Poverty among issues brought up in street encounter
A Calgary street preacher took his mission to minister to the steps of Old City Hall yesterday, just days after criminal charges against him were dropped.
“We are here to plead with the mayor’s heart in regards to the poor and homeless of Calgary,” Artur Pawlowski told the crowd gathered to support him.
“They don’t want us anywhere else so we brought it here,” he said, pointing to city hall.
Calgary Mayor Dave Bronconnier, who was giving a tour to several business people, initially waded through the throngs of people, but afterwards stopped to talk to Pawlowski one-on-one.
Pawlowski politely asked Bronconnier to state the city’s policy on the issue of his sermons to which the mayor replied, “God bless you, but you know what our policy is.”
The mayor, not wanting to debate with Pawlowski on the street, walked away after a short conversation to which the preacher said, “He’s ignoring us like he ignores the homeless. Where is his heart?”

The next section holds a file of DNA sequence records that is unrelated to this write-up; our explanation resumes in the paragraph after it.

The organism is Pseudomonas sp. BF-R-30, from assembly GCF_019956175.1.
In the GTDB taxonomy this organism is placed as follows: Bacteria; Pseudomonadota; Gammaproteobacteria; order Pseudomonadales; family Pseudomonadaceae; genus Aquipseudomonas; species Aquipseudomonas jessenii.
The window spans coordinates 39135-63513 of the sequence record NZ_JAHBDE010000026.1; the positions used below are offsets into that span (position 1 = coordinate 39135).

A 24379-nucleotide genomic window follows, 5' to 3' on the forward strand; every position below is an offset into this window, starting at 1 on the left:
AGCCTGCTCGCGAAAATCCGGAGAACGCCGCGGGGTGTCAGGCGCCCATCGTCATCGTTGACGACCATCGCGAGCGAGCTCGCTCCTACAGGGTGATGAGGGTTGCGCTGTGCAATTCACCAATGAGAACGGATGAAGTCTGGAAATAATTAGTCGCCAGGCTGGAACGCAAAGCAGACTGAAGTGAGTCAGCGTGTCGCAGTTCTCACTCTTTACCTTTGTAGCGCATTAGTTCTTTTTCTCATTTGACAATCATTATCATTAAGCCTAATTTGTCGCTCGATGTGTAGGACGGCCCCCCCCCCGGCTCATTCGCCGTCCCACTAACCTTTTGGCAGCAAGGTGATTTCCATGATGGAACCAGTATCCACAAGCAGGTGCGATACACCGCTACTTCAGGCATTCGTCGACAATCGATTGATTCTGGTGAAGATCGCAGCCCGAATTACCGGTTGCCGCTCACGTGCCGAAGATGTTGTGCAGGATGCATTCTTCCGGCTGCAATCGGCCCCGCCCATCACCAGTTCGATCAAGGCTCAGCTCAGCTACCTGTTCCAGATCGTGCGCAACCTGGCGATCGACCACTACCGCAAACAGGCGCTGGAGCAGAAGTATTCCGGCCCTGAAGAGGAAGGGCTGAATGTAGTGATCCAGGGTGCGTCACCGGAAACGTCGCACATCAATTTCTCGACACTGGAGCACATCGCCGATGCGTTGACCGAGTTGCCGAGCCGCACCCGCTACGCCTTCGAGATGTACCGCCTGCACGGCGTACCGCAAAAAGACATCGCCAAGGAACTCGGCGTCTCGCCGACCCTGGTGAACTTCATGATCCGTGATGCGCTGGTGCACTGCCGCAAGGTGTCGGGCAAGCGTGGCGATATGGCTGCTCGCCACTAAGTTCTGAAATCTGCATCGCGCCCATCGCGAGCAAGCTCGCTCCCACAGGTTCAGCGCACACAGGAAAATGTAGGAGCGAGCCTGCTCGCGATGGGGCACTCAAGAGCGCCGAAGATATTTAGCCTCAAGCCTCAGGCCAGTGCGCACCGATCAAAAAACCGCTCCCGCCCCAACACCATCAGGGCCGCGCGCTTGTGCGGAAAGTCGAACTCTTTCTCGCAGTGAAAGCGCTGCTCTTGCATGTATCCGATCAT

Street preacher Artur Pawlowski, right, exchanged words with Calgary
mayor Dave Bronconnier, as Pawlowski and some of his followers held a
protest outside city hall.
Pawlowski, who quit his job and volunteers his time to help the homeless, has been sharing the word of God, hope and food with the poor for a few years but since last year has been facing noise complaints, bylaw violations and has even been arrested.
On Monday, the preacher walked out of provincial court after charges of causing a disturbance and obstructing a police officer in relation to a sermon he was giving at last year’s Fringe Festival were thrown out due to insufficient evidence.
“My only crime was to read the Bible. And those charges were dropped but they still took our permit away due to noise complaints we are not guilty of.”
East Village resident Andria Wolf Leg said she lives in the area where Pawlowski preaches every Sunday but doesn’t have a problem with the noise.
“You don’t even notice it, and he’s just trying to do a good thing for these people. He’s just trying to feed them and give them hope,” she told Metro.
But another area resident Jason McKee said he wants the street preacher and his followers out of the neighbourhood, “back in the church where they belong.”
“After working six days a week the last thing I want to listen to is their noise. They’re pushing their Christianity on everyone. I don’t want to hear it,” he said before getting into a heated exchange with the street ministry faithful.
Bylaw officers pulled the plug on the demonstration, telling Pawlowski he needed a permit.
The officers declined to speak with Metro.